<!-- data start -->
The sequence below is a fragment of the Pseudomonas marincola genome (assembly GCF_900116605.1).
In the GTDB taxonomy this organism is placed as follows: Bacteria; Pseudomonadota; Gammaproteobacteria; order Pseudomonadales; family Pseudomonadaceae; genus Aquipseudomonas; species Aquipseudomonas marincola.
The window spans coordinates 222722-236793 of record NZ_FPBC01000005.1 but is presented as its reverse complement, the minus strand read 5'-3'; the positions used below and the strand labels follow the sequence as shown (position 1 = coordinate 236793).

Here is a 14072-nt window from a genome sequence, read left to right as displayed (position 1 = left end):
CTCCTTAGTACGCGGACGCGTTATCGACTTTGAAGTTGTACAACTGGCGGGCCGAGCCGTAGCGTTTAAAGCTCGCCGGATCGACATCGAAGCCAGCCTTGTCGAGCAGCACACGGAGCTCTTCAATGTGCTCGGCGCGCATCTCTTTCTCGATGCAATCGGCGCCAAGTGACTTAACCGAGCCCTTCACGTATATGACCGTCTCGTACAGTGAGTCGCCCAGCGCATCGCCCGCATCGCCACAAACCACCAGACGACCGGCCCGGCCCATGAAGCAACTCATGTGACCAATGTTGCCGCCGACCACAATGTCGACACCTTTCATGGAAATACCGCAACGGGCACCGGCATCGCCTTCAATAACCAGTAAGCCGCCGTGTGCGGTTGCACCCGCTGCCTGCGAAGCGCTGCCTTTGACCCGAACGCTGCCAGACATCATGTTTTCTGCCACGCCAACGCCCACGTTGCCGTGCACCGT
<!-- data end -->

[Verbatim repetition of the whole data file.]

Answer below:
The sequence below is a fragment of the Pseudomonas marincola genome (assembly GCF_900116605.1).
In the GTDB taxonomy this organism is placed as follows: Bacteria; Pseudomonadota; Gammaproteobacteria; order Pseudomonadales; family Pseudomonadaceae; genus Aquipseudomonas; species Aquipseudomonas marincola.
The window spans coordinates 222722-236793 of record NZ_FPBC01000005.1 but is presented as its reverse complement, the minus strand read 5'-3'; the positions used below and the strand labels follow the sequence as shown (position 1 = coordinate 236793).

Here is a 14072-nt window from a genome sequence, read left to right as displayed (position 1 = left end):
CTCCTTAGTACGCGGACGCGTTATCGACTTTGAAGTTGTACAACTGGCGGGCCGAGCCGTAGCGTTTAAAGCTCGCCGGATCGACATCGAAGCCAGCCTTGTCGAGCAGCACACGGAGCTCTTCAATGTGCTCGGCGCGCATCTCTTTCTCGATGCAATCGGCGCCAAGTGACTTAACCGAGCCCTTCACGTATATGACCGTCTCGTACAGTGAGTCGCCCAGCGCATCGCCCGCATCGCCACAAACCACCAGACGACCGGCCCGGCCCATGAAGCAACTCATGTGACCAATGTTGCCGCCGACCACAATGTCGACACCTTTCATGGAAATACCGCAACGGGCACCGGCATCGCCTTCAATAACCAGTAAGCCGCCGTGTGCGGTTGCACCCGCTGCCTGCGAAGCGCTGCCTTTGACCCGAACGCTGCCAGACATCATGTTTTCTGCCACGCCAACGCCCACGTTGCCGTGCACCGT